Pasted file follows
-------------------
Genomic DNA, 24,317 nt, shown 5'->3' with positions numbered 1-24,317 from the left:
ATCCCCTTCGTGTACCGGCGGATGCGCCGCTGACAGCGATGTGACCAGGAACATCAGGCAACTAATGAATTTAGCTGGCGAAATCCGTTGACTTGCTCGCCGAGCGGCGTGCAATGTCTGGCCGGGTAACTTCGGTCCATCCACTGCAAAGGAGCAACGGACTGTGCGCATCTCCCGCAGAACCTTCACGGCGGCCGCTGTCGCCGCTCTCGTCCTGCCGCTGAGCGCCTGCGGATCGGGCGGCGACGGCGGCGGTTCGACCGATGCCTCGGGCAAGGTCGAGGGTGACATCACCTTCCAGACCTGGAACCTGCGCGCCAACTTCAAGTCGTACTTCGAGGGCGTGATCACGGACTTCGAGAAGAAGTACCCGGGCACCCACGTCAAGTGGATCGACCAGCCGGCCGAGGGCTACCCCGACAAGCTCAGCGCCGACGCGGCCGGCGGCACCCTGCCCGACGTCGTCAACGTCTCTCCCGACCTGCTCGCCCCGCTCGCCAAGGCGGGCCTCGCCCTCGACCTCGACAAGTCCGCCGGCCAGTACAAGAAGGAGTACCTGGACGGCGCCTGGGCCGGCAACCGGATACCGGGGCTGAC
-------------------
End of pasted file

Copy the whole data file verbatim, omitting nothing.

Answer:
Genomic DNA, 24,317 nt, shown 5'->3' with positions numbered 1-24,317 from the left:
ATCCCCTTCGTGTACCGGCGGATGCGCCGCTGACAGCGATGTGACCAGGAACATCAGGCAACTAATGAATTTAGCTGGCGAAATCCGTTGACTTGCTCGCCGAGCGGCGTGCAATGTCTGGCCGGGTAACTTCGGTCCATCCACTGCAAAGGAGCAACGGACTGTGCGCATCTCCCGCAGAACCTTCACGGCGGCCGCTGTCGCCGCTCTCGTCCTGCCGCTGAGCGCCTGCGGATCGGGCGGCGACGGCGGCGGTTCGACCGATGCCTCGGGCAAGGTCGAGGGTGACATCACCTTCCAGACCTGGAACCTGCGCGCCAACTTCAAGTCGTACTTCGAGGGCGTGATCACGGACTTCGAGAAGAAGTACCCGGGCACCCACGTCAAGTGGATCGACCAGCCGGCCGAGGGCTACCCCGACAAGCTCAGCGCCGACGCGGCCGGCGGCACCCTGCCCGACGTCGTCAACGTCTCTCCCGACCTGCTCGCCCCGCTCGCCAAGGCGGGCCTCGCCCTCGACCTCGACAAGTCCGCCGGCCAGTACAAGAAGGAGTACCTGGACGGCGCCTGGGCCGGCAACCGGATACCGGGGCTGAC